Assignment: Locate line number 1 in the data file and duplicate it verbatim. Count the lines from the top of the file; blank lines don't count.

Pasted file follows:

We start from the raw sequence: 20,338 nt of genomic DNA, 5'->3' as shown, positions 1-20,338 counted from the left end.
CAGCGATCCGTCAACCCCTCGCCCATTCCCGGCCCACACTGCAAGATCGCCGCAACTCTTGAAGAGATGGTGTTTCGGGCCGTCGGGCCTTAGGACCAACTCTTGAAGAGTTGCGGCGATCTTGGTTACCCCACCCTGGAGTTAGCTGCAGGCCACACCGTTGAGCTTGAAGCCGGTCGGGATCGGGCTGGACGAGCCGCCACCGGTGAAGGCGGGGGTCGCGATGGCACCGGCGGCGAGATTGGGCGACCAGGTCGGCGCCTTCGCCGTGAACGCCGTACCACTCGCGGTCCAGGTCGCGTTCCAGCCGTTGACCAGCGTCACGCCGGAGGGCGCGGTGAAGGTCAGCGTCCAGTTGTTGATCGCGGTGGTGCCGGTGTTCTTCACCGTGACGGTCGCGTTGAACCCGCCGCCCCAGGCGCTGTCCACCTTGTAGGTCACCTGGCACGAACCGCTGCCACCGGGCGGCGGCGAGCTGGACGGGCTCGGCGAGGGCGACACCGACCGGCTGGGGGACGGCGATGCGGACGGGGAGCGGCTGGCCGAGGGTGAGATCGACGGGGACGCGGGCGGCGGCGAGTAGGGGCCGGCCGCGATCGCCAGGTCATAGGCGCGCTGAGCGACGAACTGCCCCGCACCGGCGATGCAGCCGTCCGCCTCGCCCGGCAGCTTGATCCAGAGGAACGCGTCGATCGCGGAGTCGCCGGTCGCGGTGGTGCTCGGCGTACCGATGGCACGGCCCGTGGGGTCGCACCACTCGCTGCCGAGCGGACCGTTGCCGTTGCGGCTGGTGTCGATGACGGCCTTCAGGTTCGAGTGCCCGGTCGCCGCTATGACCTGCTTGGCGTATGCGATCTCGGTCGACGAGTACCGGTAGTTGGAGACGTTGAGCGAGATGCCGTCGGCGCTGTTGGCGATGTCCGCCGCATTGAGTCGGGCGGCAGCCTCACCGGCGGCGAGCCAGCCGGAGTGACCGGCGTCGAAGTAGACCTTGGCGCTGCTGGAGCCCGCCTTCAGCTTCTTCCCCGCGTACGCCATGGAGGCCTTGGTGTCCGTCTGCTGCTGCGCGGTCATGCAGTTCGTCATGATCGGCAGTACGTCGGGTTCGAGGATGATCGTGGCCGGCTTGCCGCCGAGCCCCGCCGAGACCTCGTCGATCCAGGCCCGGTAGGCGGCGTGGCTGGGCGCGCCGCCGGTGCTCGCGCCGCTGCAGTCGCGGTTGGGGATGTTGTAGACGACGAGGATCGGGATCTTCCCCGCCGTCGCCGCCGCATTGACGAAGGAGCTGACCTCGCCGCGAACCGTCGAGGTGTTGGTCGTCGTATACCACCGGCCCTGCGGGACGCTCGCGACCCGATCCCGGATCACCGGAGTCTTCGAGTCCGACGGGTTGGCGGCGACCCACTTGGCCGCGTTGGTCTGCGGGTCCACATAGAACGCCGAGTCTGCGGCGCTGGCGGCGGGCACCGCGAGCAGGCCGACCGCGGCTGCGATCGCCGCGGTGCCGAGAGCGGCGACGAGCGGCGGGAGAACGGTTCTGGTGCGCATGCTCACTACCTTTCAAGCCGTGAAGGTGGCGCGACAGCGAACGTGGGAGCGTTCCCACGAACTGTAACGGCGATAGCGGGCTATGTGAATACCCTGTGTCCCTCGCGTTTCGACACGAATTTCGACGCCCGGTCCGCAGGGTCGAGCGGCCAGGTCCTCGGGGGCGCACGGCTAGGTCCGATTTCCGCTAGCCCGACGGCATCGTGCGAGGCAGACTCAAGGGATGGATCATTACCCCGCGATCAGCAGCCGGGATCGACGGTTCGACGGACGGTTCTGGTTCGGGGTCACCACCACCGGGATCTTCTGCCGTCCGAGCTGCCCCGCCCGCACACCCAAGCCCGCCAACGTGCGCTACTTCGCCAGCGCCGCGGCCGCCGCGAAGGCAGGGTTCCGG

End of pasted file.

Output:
We start from the raw sequence: 20,338 nt of genomic DNA, 5'->3' as shown, positions 1-20,338 counted from the left end.